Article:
Every social group that intertwines its destiny with high technology moves towards the political center. This is especially true for sections of the Mizrahi middle class and the Zionist religious movement. As a result, a significant segment of the right-wing camp became a post-ideological social group that turned its back on Netanyahu and voted for center-right parties. The more high-tech exploded and the number of local unicorns increased, the greater the number of segments of society that jumped on the train. Members of the Arab community who benefited from the economic increase also preferred to set aside national identity. Technological capitalism dismantles all traditional structures.

In the end, the Bennett-Lapid government’s program has been to accelerate and perpetuate this process: to provoke a situation in which the bulk of the Israeli economy is based on high-tech industry, and thus create around this sector. a stable sector. coalition, both political and social, which will block any counter-process. And he could succeed, in that. There is no reason to underestimate the power of high technology, the most transformative force in our world today.

But the high-tech economy has the Achilles heel. The rapid drop in the value of tech companies that occurred on the stock exchanges this spring suggests that the exaggeration around high technology may have been excessive. As the air comes out of the high-tech bubble, the social elements that have recently come to the party will return to their traditional ideological foundations. At the same time, technologists are also arousing hostility, especially among those who cannot participate in the technology celebration and are also being trampled financially.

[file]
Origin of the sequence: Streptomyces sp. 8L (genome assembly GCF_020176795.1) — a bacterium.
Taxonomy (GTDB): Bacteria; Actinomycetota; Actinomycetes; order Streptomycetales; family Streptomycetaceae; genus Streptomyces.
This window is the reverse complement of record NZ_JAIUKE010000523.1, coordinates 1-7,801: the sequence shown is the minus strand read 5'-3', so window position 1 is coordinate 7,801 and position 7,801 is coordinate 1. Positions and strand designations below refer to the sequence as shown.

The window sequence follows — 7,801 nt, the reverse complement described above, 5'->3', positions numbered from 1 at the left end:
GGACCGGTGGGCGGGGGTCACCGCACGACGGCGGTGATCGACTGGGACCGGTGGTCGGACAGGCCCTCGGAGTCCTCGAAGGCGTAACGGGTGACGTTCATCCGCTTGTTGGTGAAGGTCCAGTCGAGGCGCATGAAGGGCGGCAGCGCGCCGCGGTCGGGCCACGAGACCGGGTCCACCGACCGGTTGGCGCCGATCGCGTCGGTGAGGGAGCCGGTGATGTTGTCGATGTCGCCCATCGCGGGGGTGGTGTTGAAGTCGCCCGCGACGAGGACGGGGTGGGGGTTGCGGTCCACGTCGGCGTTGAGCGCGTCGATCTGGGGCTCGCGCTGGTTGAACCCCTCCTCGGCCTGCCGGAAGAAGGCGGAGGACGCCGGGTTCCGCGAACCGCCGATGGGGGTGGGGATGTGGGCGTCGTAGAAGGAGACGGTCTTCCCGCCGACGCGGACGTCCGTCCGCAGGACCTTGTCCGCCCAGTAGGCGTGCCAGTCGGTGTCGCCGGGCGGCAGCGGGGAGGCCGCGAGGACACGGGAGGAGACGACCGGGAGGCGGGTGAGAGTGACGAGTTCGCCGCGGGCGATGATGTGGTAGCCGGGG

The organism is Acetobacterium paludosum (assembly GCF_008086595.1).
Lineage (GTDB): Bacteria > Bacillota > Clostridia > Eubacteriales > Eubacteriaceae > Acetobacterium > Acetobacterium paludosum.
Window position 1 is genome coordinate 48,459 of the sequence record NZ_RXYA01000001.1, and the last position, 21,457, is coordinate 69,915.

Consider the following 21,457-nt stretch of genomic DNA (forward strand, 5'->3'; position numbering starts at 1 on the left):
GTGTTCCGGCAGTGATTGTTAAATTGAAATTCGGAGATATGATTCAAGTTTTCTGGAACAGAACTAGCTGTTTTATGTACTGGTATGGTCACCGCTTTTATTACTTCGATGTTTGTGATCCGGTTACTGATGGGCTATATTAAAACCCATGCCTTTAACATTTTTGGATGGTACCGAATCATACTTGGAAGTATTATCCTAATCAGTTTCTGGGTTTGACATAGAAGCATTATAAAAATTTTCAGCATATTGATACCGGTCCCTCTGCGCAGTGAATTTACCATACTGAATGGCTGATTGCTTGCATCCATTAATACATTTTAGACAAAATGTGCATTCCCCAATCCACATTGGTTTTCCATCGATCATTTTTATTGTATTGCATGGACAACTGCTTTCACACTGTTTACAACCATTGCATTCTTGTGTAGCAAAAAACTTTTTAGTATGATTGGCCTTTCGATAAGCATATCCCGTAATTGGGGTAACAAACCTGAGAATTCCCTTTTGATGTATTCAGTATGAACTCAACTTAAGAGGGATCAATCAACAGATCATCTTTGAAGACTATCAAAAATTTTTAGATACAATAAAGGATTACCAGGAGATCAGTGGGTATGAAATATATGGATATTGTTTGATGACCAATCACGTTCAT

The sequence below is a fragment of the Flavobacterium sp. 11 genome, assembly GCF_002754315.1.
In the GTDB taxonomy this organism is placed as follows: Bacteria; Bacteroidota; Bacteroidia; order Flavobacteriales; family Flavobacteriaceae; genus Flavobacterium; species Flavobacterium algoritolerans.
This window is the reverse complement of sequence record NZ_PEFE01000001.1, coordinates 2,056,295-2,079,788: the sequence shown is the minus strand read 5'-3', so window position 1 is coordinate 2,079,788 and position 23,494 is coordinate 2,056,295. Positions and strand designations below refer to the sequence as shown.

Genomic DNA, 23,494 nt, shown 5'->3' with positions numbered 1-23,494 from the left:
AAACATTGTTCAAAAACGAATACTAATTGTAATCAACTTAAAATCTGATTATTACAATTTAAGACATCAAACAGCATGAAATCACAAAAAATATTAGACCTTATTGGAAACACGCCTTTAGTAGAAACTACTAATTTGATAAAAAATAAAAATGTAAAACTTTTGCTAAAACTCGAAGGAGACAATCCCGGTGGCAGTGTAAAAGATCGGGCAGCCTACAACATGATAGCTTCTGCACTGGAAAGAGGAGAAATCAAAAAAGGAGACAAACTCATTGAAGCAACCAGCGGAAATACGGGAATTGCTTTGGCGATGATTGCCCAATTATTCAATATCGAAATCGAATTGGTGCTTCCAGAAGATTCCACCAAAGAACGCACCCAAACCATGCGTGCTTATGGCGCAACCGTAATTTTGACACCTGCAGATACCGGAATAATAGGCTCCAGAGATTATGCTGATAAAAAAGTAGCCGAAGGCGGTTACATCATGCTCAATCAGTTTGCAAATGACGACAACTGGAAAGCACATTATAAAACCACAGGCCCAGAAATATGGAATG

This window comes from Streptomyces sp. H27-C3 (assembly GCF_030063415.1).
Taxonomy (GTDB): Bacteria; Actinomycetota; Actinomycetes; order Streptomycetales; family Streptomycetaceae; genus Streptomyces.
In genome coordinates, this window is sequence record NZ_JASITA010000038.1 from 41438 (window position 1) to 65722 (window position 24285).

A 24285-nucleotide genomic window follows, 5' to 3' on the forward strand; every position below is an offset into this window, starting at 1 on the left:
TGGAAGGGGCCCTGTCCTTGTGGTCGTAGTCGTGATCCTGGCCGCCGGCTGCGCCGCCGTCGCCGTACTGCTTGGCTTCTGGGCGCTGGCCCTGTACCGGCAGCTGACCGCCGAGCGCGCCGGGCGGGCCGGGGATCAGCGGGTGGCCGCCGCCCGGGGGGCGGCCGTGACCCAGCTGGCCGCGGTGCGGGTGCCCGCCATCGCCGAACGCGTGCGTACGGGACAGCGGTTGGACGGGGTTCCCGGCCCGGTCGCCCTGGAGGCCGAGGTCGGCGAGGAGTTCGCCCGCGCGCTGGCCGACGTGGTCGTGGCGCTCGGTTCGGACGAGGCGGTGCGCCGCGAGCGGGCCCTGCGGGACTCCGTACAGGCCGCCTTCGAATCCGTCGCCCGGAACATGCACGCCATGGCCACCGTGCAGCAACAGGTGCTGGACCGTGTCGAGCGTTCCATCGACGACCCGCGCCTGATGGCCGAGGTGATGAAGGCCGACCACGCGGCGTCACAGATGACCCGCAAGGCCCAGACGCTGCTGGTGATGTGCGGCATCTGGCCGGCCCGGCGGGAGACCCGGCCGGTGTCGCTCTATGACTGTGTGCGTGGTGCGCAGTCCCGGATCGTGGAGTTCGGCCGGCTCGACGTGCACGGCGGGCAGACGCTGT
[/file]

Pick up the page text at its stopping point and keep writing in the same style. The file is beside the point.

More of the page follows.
From this perspective, the future of the coalition of change is intertwined with the future of the high-tech economy and the ideology it creates, both in Israel and internationally. From that moment on, dark clouds cluster on the horizon of the technocratic government. The loss of the parliamentary majority in the government of Emmanuel Macron in France, which was based on a similar reason, reflects the growing opposition to the idea of ​​a CEO-leader.

Leaders in this strip may demonstrate efficiency, but they often suffer from a deficit in an essential attribute of the political realm: charisma. Naftali Bennett exemplified this well with his limited bar-mitzvah smiles. In our times, it also seems as if some parts of the public still yearn for a charismatic leader to rise up in waves of national and religious emotion.

Even the tech companies themselves are giving rise to eccentric CEOs who have a chaotic inclination, like Elon Musk. Its form of behavior is already less subordinate to rational technological logic and more to the roller coaster of cryptocurrency. It is possible that the next leader of the capitalist center in Israel will have the same style. But that already depends on how well bitcoin is doing.

Suffrage is universal for all Israeli citizens over the age of 18. Israeli citizens living abroad must travel to Israel in order to vote. But polling booths are available on Israeli ships. Elections are overseen by the Central Electoral Committee and are held in accordance with the Knesset Electoral Act.

What does the name Menachem mean?

Menahem or Menachem (Hebrew: מְנַחֵם, modern: Menaẖem, Tiberian: Mənaḥēm, from a Hebrew word meaning “the comforter” or “comforter”; Akkadian: 𒈪💕: Greek: 𒈪 em-i-mei-i-mei-i -mei-i-me in Greek: Manaem in the Septuagint, Manaen in Achilles, Latin: Manahem; full name: Hebrew: מְנַחֵם בֵּן-גדי, Menahem son of Gadi) was the sixteenth …